UNITED NATIONS, March 6 (Xinhua) -- The UN peacekeeping chief on Thursday urged the international community to provide financial and material support for peacekeepers operating in the Central African Republic (CAR) which continues to be plagued by inter- communal violence.
Herve Ladsous, UN under-secretary-general for peacekeeping operations, made the appeal when he was briefing the Security Council here on the situation in the country.
Ladsous said although the situation in the capital of Bangui has stabilized to some extent, civilians are still being killed everyday by other civilians and by armed groups because of their religious affiliations.
Conflict in the CAR broke out when mainly Muslim Seleka rebels launched attacks in December 2012 and has taken on increasingly sectarian overtones as mainly Christian militias known as anti- Balaka (anti-machete) have taken up arms.
Meanwhile, more than 650,000 people inside the country are still displaced, and more than 290,000 have fled to neighboring Cameroon, Chad, the Democratic Republic of Congo and the Republic of Congo, according to the UN.
Ladsous said the African-led International Support Mission to the Central African Republic (MISCA) and French forces have saved many lives in the country.
However, he noted, the current deployment of international security forces is not sufficient and lacks the civilian component to adequately protect civilians under imminent attack. "Now MISCA still lacks critical capabilities to achieve its full potential."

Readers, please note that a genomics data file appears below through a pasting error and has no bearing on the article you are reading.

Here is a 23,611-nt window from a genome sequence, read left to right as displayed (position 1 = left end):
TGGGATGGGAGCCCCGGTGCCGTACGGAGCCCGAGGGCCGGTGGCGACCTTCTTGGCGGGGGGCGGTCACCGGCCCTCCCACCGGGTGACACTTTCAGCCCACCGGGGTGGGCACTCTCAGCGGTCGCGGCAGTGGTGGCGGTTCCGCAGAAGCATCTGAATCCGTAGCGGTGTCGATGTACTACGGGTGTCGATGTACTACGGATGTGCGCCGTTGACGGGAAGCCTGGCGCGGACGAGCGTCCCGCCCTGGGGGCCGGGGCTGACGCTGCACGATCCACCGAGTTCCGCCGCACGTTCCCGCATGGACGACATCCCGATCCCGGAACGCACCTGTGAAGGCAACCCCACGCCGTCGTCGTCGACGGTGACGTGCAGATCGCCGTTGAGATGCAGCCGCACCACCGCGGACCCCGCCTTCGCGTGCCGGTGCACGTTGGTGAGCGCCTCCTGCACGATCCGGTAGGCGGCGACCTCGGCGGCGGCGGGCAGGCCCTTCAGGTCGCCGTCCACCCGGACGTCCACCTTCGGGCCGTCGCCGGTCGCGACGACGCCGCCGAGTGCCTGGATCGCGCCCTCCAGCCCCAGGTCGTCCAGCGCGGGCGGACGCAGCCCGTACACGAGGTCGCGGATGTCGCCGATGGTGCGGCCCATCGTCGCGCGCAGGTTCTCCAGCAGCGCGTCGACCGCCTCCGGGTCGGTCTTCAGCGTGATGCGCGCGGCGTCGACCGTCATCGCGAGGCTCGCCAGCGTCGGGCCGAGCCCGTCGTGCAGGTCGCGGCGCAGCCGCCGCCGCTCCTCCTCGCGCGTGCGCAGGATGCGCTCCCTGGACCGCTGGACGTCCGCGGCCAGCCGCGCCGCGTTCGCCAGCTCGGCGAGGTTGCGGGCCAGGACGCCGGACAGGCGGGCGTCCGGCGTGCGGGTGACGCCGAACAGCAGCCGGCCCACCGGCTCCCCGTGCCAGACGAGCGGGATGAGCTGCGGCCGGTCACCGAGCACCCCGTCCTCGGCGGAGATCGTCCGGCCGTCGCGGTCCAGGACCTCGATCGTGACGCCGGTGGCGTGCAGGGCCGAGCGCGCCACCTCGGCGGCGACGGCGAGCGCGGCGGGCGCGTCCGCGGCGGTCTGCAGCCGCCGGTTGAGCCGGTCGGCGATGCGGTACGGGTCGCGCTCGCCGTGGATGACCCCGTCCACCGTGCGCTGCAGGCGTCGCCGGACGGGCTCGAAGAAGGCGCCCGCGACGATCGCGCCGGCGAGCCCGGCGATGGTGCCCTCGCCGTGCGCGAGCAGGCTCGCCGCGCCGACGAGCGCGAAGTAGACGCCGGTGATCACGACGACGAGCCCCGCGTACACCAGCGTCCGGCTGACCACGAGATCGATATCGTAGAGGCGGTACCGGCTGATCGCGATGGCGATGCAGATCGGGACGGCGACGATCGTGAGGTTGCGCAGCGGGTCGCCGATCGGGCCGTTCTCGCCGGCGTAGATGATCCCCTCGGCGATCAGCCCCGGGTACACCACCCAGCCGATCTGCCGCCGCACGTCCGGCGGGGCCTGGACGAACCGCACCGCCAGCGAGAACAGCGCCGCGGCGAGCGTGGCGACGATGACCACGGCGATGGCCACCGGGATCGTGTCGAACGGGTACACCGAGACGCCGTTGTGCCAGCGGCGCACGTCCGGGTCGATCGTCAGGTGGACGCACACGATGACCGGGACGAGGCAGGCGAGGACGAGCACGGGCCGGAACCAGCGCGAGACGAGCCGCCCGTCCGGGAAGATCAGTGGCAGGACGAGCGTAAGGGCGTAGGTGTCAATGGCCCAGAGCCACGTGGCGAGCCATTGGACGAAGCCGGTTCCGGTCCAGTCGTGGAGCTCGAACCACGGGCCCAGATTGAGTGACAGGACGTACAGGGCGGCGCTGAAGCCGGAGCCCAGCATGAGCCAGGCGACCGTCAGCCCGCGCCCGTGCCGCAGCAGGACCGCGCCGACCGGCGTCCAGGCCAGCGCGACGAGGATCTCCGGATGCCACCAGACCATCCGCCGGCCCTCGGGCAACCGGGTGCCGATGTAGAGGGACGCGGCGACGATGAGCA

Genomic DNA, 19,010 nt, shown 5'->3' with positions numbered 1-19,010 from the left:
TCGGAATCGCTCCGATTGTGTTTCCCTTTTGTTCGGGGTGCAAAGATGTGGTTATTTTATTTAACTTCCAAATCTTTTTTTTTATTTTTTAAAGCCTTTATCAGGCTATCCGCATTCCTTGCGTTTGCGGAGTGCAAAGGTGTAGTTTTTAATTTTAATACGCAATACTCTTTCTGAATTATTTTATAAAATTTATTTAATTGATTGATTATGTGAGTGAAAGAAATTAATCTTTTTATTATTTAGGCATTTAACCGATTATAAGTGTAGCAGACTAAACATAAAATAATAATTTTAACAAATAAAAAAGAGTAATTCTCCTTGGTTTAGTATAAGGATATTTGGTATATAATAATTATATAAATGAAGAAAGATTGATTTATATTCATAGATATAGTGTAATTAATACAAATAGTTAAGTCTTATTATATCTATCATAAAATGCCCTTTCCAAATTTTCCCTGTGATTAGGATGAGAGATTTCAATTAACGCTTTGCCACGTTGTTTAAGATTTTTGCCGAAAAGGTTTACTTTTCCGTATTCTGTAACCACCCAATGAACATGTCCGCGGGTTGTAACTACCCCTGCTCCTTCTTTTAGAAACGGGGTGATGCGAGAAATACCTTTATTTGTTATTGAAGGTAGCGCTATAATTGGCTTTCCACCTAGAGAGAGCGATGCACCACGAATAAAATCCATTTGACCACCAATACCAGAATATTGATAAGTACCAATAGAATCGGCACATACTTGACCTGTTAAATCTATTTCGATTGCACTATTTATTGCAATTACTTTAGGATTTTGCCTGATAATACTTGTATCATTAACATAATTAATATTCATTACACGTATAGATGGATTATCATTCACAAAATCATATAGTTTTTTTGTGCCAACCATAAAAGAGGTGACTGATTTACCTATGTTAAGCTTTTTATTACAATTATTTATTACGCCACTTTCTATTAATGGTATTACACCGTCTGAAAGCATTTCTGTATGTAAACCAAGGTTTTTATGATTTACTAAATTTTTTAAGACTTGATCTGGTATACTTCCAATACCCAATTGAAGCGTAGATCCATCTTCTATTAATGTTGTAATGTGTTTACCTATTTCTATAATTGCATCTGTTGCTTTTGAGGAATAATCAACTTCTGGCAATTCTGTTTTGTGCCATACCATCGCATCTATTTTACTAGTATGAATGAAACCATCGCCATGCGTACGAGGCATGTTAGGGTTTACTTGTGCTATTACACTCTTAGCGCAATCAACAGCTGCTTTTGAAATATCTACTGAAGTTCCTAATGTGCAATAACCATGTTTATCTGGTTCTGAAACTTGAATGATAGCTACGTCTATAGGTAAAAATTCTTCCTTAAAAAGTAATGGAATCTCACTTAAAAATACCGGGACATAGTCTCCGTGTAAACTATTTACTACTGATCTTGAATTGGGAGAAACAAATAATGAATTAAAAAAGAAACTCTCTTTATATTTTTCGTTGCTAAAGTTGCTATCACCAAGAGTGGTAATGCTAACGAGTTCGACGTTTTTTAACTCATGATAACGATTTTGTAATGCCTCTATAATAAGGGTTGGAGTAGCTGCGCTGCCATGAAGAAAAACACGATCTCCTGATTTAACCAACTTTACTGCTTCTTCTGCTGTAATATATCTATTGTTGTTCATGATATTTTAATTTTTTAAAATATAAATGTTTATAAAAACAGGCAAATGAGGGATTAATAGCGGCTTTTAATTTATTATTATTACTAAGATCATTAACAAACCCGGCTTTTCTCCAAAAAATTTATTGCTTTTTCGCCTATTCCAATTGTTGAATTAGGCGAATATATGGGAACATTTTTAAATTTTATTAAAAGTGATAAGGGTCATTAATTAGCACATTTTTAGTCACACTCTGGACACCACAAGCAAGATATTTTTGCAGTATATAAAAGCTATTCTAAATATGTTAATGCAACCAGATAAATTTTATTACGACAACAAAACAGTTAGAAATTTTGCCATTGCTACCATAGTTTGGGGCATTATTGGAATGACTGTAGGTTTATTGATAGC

"Let me therefore join the secretary-general in calling on bilateral partners and member states to provide urgently to MISCA rapid and generous financial and material support, including for the payment of its personnel and for the reimbursement of major military equipment," he said.
Meanwhile, the UN peacekeeping chief stressed that addressing the crisis in the CAR requires a unified and integrated approach, through the deployment of a multidimensional peacekeeping operation, with the protection of civilians as its utmost priority.
He said that the UN is "uniquely positioned" to deploy and sustain such a mission with the full range of capacities required to address the deep-rooted nature of the complex crisis unfolding in the country.
In a report sent to the Council earlier this week, UN Secretary- General Ban Ki-moon outlined his proposal for the establishment of a nearly 12,000-strong UN peacekeeping operation in CAR that would be aimed at "re-hatting" as many MISCA troops as possible.
Ladsous noted that the mission's objectives, in the early phase of its deployment, will focus on providing a secure environment, supporting the transitional government to exercise basic state functions, supporting peace and reconciliation efforts, extension of state authority, protecting basic human rights, and facilitating the delivery of humanitarian assistance.
"There will be no quick fix in the CAR," said Ladsous, adding that responding to this crisis will require time and resources.
"The scale of needs in the CAR is daunting, and progress in any one area will not be sustainable without significant and simultaneous engagement in others. The deployment of a United Nations peacekeeping operation should therefore be part of a broader, long-term engagement of the international community," he said.